Medicare to Update Healthcare Standards for Transgender Patients
WASHINGTON – The U.S. Department of Health and Human Services (HHS) Departmental Appeals Board ruled today that Medicare’s categorical exclusion of coverage for sex-reassignment surgery, regardless of a person’s individual medical conditions and needs, is not consistent with contemporary science and medical standards of care.
The ACLU, Gay & Lesbian Advocates & Defenders (GLAD), and the National Center for Lesbian Rights (NCLR) have issued the following statement about the Board’s decision:
“This decision removes a threshold barrier to coverage for medical care for transgender people under Medicare. It is consistent with the consensus of the medical and scientific community that access to gender transition-related care is medically necessary for many people with gender dysphoria. The removal of the exclusion of coverage for surgical care for Medicare recipients means that individuals will not automatically have claims of coverage for gender transition-related surgeries denied. They should either get coverage or, at a minimum, receive an individualized review of the medical need for the specific procedure they seek, just like anyone seeking coverage for any other medical treatment.”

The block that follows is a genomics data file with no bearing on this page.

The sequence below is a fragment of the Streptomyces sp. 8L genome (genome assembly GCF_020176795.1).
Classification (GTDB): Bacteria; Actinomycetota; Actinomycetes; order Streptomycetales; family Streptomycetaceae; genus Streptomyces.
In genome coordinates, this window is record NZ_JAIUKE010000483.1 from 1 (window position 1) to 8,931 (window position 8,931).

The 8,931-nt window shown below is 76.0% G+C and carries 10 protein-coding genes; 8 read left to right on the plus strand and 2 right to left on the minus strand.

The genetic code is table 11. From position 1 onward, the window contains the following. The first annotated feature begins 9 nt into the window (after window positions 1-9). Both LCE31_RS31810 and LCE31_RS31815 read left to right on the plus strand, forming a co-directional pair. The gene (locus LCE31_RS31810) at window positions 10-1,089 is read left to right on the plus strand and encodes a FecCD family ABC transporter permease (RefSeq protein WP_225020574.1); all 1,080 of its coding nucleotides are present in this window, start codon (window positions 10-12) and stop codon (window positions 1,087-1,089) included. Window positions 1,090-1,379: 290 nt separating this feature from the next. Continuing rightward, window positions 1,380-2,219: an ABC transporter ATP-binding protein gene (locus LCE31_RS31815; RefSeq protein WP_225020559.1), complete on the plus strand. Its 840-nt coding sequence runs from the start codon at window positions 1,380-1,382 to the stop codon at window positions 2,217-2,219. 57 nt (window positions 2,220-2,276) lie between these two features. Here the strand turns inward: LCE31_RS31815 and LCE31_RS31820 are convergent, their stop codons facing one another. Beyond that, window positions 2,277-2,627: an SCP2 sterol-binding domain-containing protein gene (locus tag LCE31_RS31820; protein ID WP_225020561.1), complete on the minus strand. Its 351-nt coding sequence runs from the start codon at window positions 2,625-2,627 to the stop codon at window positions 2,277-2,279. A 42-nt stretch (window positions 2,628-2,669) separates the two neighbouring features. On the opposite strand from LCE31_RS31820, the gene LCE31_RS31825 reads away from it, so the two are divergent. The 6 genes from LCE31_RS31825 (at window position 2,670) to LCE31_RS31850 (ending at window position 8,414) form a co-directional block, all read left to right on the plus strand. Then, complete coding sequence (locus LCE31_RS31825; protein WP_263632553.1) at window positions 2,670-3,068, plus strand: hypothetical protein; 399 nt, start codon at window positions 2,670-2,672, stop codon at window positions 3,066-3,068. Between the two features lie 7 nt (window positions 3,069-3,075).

The HHS Departmental Appeals Board is an independent board within HHS staffed by career civil servants. The Board’s decisions constitute the final decision of HHS and are not subject to further review by political appointees.
The ACLU, GLAD, NCLR, and civil rights attorney Mary Lou Boelcke filed an administrative challenge last year on behalf of Denee Mallon, a transgender woman whose doctors have recommended surgery to alleviate her severe gender dysphoria.
Mallon joined the U.S. Army when she was 17-years-old and worked as a forensics investigator for a city police department after she was honorably discharged from the Army. She was later diagnosed with gender identity disorder (now known as gender dysphoria), a serious medical condition that is characterized by intense and persistent discomfort with one’s birth sex.